Blue Like Jazz, the popular book by Donald Miller has has been brought to my attention a few times lately and with the arrival of Jazz Notes a few months ago which the publisher calls “the literary equivalent of a remix CD — cool sound-bytes strategically crafted from Don Miller’s classic Blue Like Jazz”, I think it’s worth taking a moment to point to few reviews of the book Blue Like Jazz.
If he could lead them to God, according to the path of Scripture, rather than on some journey to spiritual jazz-land, then Blue Like Jazz would be a valuable resource. But Miller lacks the map himself. His journey leads him to Gandhi (p. 106, 116), Mother Teresa (p. 106, 201) and Brennan Manning (p. 182). It leads to a world which lacks rules and expectations (p. 210, 214, 215), elevates tolerance (p.216), self-love (chapter 19) and grace — as long as a person is not a Fundamentalist (see p. 15, 33, 79).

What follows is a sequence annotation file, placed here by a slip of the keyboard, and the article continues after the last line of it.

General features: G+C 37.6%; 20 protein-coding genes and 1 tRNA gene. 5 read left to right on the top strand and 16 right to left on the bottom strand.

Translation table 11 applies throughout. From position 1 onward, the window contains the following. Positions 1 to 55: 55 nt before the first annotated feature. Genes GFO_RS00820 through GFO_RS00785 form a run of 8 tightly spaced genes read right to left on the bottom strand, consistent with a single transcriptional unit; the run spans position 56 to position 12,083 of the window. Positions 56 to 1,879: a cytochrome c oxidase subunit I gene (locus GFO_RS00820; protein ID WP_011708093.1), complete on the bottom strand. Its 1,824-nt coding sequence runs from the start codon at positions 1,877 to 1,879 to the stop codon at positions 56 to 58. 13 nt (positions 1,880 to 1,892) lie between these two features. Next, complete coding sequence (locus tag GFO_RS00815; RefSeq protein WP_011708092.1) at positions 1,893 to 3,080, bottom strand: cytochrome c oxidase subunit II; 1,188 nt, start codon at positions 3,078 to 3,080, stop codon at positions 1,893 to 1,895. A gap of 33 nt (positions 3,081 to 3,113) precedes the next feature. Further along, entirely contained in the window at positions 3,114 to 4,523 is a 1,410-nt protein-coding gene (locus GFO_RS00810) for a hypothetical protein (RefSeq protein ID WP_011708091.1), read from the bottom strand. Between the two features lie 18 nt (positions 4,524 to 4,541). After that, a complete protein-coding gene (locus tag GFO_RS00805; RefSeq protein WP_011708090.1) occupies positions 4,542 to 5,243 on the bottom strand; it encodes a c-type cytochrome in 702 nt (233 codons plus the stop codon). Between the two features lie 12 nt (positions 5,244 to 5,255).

And while Tim Challies notes that he enjoyed the book in some ways he also says this in his review of Blue Like Jazz:
This irrational, feelings-based approach to Christianity is consistent with postmodern thought, where experience rather than an objective standard is the arbiter of truth. Miller rarely returns to the Scripture, and instead opts to explain his beliefs through the lens of his own experience. He seems to trust in experience instead of having a rational faith in a rational God who is truly sovereign. In fact, I do not recall any specific references from the Scripture â€“ an oddity considering that the book claims to be thoughts on Christian Spirituality